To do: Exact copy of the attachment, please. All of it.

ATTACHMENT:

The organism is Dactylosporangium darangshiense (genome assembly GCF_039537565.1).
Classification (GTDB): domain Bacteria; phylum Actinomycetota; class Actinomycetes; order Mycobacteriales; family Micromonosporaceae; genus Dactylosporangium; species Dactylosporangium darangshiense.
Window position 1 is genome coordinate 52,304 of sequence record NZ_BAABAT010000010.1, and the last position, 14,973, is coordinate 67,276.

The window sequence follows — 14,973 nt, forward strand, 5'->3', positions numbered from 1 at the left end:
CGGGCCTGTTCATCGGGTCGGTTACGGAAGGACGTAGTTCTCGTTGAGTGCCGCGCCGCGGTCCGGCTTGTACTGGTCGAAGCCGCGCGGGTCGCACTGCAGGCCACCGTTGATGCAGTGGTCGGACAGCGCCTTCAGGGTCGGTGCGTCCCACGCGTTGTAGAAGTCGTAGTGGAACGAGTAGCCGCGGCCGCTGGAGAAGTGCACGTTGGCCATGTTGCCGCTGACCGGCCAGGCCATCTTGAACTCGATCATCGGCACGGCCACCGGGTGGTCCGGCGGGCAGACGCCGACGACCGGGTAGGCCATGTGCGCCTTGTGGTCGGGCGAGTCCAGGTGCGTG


The organism is Dactylosporangium darangshiense (genome assembly GCF_039537565.1).
Classification (GTDB): domain Bacteria; phylum Actinomycetota; class Actinomycetes; order Mycobacteriales; family Micromonosporaceae; genus Dactylosporangium; species Dactylosporangium darangshiense.
Window position 1 is genome coordinate 52,304 of sequence record NZ_BAABAT010000010.1, and the last position, 14,973, is coordinate 67,276.

The window sequence follows — 14,973 nt, forward strand, 5'->3', positions numbered from 1 at the left end:
CGGGCCTGTTCATCGGGTCGGTTACGGAAGGACGTAGTTCTCGTTGAGTGCCGCGCCGCGGTCCGGCTTGTACTGGTCGAAGCCGCGCGGGTCGCACTGCAGGCCACCGTTGATGCAGTGGTCGGACAGCGCCTTCAGGGTCGGTGCGTCCCACGCGTTGTAGAAGTCGTAGTGGAACGAGTAGCCGCGGCCGCTGGAGAAGTGCACGTTGGCCATGTTGCCGCTGACCGGCCAGGCCATCTTGAACTCGATCATCGGCACGGCCACCGGGTGGTCCGGCGGGCAGACGCCGACGACCGGGTAGGCCATGTGCGCCTTGTGGTCGGGCGAGTCCAGGTGCGTG